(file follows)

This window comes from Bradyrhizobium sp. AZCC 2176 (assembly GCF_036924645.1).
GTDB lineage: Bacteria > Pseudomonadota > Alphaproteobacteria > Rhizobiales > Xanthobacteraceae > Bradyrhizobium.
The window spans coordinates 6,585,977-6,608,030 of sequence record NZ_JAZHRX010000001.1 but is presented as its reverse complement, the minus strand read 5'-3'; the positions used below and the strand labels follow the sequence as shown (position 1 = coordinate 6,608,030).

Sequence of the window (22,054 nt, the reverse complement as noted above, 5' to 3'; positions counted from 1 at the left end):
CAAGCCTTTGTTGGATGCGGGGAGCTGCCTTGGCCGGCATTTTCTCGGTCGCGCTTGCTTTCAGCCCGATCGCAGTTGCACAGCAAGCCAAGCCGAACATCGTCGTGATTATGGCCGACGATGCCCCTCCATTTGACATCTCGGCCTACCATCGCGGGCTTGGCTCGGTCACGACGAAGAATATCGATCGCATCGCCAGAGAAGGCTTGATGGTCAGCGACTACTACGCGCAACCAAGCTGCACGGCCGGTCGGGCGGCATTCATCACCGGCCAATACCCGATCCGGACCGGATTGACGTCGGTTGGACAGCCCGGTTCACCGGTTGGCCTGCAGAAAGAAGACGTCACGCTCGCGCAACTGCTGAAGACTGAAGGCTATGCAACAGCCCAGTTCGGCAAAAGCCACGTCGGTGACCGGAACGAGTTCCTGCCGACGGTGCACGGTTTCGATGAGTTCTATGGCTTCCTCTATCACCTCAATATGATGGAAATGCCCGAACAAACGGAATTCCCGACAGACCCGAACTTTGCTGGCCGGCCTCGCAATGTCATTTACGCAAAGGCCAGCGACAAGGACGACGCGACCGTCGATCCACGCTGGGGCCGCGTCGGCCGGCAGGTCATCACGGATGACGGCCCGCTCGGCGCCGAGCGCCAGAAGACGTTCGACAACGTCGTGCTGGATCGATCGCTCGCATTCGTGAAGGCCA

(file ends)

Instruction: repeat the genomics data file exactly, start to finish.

This window comes from Bradyrhizobium sp. AZCC 2176 (assembly GCF_036924645.1).
GTDB lineage: Bacteria > Pseudomonadota > Alphaproteobacteria > Rhizobiales > Xanthobacteraceae > Bradyrhizobium.
The window spans coordinates 6,585,977-6,608,030 of sequence record NZ_JAZHRX010000001.1 but is presented as its reverse complement, the minus strand read 5'-3'; the positions used below and the strand labels follow the sequence as shown (position 1 = coordinate 6,608,030).

Sequence of the window (22,054 nt, the reverse complement as noted above, 5' to 3'; positions counted from 1 at the left end):
CAAGCCTTTGTTGGATGCGGGGAGCTGCCTTGGCCGGCATTTTCTCGGTCGCGCTTGCTTTCAGCCCGATCGCAGTTGCACAGCAAGCCAAGCCGAACATCGTCGTGATTATGGCCGACGATGCCCCTCCATTTGACATCTCGGCCTACCATCGCGGGCTTGGCTCGGTCACGACGAAGAATATCGATCGCATCGCCAGAGAAGGCTTGATGGTCAGCGACTACTACGCGCAACCAAGCTGCACGGCCGGTCGGGCGGCATTCATCACCGGCCAATACCCGATCCGGACCGGATTGACGTCGGTTGGACAGCCCGGTTCACCGGTTGGCCTGCAGAAAGAAGACGTCACGCTCGCGCAACTGCTGAAGACTGAAGGCTATGCAACAGCCCAGTTCGGCAAAAGCCACGTCGGTGACCGGAACGAGTTCCTGCCGACGGTGCACGGTTTCGATGAGTTCTATGGCTTCCTCTATCACCTCAATATGATGGAAATGCCCGAACAAACGGAATTCCCGACAGACCCGAACTTTGCTGGCCGGCCTCGCAATGTCATTTACGCAAAGGCCAGCGACAAGGACGACGCGACCGTCGATCCACGCTGGGGCCGCGTCGGCCGGCAGGTCATCACGGATGACGGCCCGCTCGGCGCCGAGCGCCAGAAGACGTTCGACAACGTCGTGCTGGATCGATCGCTCGCATTCGTGAAGGCCA